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Bronchitis Treatment Overview

Find the right care and learn about different treatments.
Reviewed by Buoy's medical team
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Care Plan


First steps to consider

  • Mild to moderate viral bronchitis can often be treated at home.
  • You can try at-home strategies and OTC cough medicines or lozenges.
See home treatments

When you may need a provider

  • You have a fever (above 100.4 F), your cough is hard to control, or you’re coughing up a lot of thick mucus or blood. You may have bacterial bronchitis, which needs antibiotics.
  • You are wheezing.
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Emergency Care

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Call 911 or go to the ER if you have any of the following symptoms:

  • Serious breathing problems or wheezing
  • Racing heart
  • Dizziness
  • Vomiting

The suppliers listed follow Buoy’s clinical guidelines, but listing the suppliers does not constitute a referral or recommendation by Buoy. When you click on the link and/or engage with these services Buoy will be compensated.

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All treatments for bronchitis
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Read more about bronchitis care options

When to see a healthcare provider

You should see a doctor for bronchitis if you have a fever (above 100.4 F), your cough is hard to control, or you’re coughing up a lot of thick mucus or blood. Any of these may be a sign of bacterial bronchitis and you will need to take antibiotics to treat it. Your symptoms should start to improve within 1–3 days of being on antibiotics.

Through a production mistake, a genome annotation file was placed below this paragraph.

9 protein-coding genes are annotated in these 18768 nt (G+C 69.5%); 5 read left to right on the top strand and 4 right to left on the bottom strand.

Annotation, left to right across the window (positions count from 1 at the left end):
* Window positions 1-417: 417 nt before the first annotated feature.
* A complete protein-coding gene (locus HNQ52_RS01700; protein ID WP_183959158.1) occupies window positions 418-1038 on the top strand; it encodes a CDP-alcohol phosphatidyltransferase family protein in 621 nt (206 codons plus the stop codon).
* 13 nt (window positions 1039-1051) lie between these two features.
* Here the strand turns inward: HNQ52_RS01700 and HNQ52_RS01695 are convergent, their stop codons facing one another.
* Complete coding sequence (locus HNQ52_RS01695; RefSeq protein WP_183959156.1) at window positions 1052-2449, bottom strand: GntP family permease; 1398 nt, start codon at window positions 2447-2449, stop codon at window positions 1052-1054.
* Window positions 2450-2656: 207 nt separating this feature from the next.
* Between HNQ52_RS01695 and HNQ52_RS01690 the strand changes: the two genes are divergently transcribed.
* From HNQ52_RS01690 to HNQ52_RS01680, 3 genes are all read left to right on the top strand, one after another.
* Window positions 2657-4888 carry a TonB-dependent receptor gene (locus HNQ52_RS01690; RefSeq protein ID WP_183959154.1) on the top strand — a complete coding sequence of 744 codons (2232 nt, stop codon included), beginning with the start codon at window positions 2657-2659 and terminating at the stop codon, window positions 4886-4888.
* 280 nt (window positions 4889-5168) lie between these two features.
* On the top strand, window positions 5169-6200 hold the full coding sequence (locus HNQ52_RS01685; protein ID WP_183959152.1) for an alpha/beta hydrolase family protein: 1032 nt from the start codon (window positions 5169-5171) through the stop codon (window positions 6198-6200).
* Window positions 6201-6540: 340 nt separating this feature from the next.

If wheezing is an issue, call a doctor, who may want to prescribe an inhaler. Sometimes the cough is so bad that a prescription cough suppressant may be needed. Your doctor may also want to test you for COVID.

What medicine is best for bronchitis?

  • If your doctor thinks you have bronchitis caused by a bacterial infection, they will prescribe an antibiotic like azithromycin (Z-pack).
  • Wheezing can be treated with a prescription inhaler (albuterol).
  • You may also be prescribed an oral steroid like prednisone to reduce inflammation.
  • If your cough is not controlled by OTC cough medicines, your doctor may give you a prescription cough medicine, such as benzonatate (Tessalon) or dextromethorphan.

Types of bronchitis providers

  • A primary care provider can treat your bronchitis.
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Frequently asked questions